Embattled Israeli Prime Minister Benjamin Netanyahu was forced to back down on controversial plans to overhaul the country’s judiciary on Monday, amid widespread strikes and protests as well as mounting international pressure.
On a momentous day for Israel, Netanyahu said he would delay votes on the remaining legislation until after the Knesset’s Passover recess in April “to give time for a real chance for a real debate.” In a televised address, Netanyahu said that he was “aware of the tensions” and is “listening to the people.”
“Out of the responsibility to the nation, I decided to delay … the vote, in order to give time for discussion,” he added.
But Netanyahu indicated that the pause was only temporary. He insisted that the overhaul was necessary, and reiterated criticism of refusal to train or serve in the military in protest at the planned changes. “Refusing is the end of our country,” he said.
After Netanyahu’s announcement, Arnon Bar-David, the leader of the Histadrut labor union, announced that a general strike, which swept the nation on Monday, would now be called off. “The general strike stops from this moment,” Bar-David told CNN affiliate Channel 13. But he warned Netanyahu against reviving the legislation.
“If the prime minister returns to aggressive legislation he’ll find us facing him. Legislation without consent will be met with a general strike.”
It was unclear whether Netanyahu’s partial climbdown would end the roiling anger on the streets. “The protests will continue unless Netanyahu will note publicly that he was mistaken when leading that reform, and (that) he is holding all future motivations to renew the judicial reform,” Tamir Hayman, managing director of the Institute for National Security Studies (INSS), told CNN.
“This is the only scenario where we will see a complete stop of all the demonstrations,” said Hayman, a former head of the Israeli Intelligence Directorate.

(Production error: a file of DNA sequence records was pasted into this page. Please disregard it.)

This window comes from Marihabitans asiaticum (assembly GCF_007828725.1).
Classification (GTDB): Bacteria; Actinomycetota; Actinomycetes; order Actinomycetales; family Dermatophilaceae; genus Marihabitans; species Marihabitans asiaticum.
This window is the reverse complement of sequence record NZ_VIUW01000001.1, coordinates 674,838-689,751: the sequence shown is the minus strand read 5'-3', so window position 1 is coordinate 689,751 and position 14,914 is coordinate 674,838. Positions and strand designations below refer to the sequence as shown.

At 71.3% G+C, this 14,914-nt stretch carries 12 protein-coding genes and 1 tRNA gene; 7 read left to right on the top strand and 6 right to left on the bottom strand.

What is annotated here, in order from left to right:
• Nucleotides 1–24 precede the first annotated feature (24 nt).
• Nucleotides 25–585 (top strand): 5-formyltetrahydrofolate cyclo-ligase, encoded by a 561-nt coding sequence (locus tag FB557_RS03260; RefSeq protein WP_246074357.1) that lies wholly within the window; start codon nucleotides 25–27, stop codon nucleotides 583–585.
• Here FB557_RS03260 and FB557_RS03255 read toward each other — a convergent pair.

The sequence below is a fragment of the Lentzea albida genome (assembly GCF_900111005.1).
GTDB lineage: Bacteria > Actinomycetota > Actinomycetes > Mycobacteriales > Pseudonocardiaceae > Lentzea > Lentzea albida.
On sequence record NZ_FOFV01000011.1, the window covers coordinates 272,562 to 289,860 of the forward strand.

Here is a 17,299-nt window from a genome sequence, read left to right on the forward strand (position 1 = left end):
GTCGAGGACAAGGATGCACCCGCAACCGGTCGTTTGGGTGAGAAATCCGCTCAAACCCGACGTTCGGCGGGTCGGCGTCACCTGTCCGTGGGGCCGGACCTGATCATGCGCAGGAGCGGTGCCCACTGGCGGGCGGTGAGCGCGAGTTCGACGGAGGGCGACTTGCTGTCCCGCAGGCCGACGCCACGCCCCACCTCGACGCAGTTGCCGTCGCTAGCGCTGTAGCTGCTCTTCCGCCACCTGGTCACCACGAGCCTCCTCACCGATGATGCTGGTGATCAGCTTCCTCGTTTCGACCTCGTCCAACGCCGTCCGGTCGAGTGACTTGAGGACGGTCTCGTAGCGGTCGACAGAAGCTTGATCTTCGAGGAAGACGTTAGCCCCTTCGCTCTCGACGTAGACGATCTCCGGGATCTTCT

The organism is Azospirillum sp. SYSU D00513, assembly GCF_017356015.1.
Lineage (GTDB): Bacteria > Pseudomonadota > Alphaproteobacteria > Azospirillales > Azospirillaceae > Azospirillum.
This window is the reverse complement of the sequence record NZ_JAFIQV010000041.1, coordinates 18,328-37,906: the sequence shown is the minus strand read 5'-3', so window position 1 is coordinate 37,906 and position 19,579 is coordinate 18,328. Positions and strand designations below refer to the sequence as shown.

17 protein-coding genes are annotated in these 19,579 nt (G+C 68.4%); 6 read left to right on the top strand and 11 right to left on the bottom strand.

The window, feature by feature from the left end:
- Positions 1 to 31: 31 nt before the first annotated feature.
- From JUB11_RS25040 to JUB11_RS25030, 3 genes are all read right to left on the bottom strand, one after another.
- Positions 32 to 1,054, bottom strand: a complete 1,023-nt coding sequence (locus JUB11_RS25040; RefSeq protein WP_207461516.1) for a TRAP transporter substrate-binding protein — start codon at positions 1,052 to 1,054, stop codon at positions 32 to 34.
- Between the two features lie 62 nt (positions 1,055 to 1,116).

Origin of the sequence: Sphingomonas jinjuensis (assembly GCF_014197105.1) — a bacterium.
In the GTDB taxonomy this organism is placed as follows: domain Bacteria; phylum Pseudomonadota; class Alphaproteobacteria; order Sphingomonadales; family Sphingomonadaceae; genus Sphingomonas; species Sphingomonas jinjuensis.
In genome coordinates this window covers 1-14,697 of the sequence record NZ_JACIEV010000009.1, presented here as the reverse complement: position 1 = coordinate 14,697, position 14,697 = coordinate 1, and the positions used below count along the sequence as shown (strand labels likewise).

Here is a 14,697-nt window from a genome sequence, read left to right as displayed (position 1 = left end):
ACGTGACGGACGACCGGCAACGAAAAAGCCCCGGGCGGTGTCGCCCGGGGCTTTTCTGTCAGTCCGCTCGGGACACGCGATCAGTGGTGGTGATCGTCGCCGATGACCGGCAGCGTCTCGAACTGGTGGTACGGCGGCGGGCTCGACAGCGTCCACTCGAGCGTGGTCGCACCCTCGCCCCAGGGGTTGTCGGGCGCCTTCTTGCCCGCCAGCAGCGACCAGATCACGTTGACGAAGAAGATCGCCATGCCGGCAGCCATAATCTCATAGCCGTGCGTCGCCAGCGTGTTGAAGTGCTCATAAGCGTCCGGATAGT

Nonetheless, key Israeli allies welcomed Netanyahu’s announcement. For the US, the delay represents “an opportunity to create additional time and space for compromise,” said White House press secretary Karine Jean-Pierre.
UK Foreign Secretary James Cleverly also hailed the decision and his country’s relationship with Israel. “It is vital that the shared democratic values that underpin that relationship are upheld, and a robust system of checks and balances are preserved,” said Cleverly.
However concerns have been raised over the terms of the deal Netanyahu struck with his coalition partners.
Earlier Monday, the far-right Jewish Power party revealed that the deal to delay the legislation would involve the creation of a National Guard controlled by party leader and National Security Minister Itamar Ben Gvir.
Former Prime Minister Ehud Barak told CNN that the move is a “lunatic step” due to Ben Gvir’s lengthy criminal record, which includes a conviction for inciting racism and supporting terrorism.
The original proposals would have amounted to the most sweeping overhaul of the Israeli legal system since the country’s founding. The most significant changes would allow a simple majority in the Knesset to overturn Supreme Court rulings; the Netanyahu government also sought to change the way judges are selected, and remove government ministries’ independent legal advisers, whose opinions are binding.
But months of sustained protests over the plans drew global attention and rocked the country. The political crisis deepened on Sunday when Netanyahu’s office announced the firing of Defense Minister Yoav Gallant in a one-line statement, after he became the first member of the cabinet to call for a pause to the controversial plans.
In the hours that followed, Israeli society ground to a halt as anger at the bill mounted. Netanyahu was also condemned by his opponents and a host of former Israeli prime ministers.
“We’ve never been closer to falling apart. Our national security is at risk, our economy is crumbling, our foreign relations are at their lowest point ever, we don’t know what to say to our children about their future in this country. We have been taken hostage by a bunch of extremists with no brakes and no boundaries,” former Prime Minister Yair Lapid said at the Knesset.
As he fought to push ahead with his effort last week, Netanyahu’s government also passed a law making it harder to oust prime ministers that was condemned by critics as a self-preservation tactic.
By a 61-to-47 final vote, the Knesset approved the bill that states that only the prime minister himself or the cabinet, with a two-thirds majority, can declare the leader unfit. The cabinet vote would then need to be ratified by a super majority in the parliament.
Netanyahu, who is the first sitting Israeli prime minister to appear in court as a defendant, is on trial for charges of fraud, breach of trust and bribery. He denies any wrongdoing.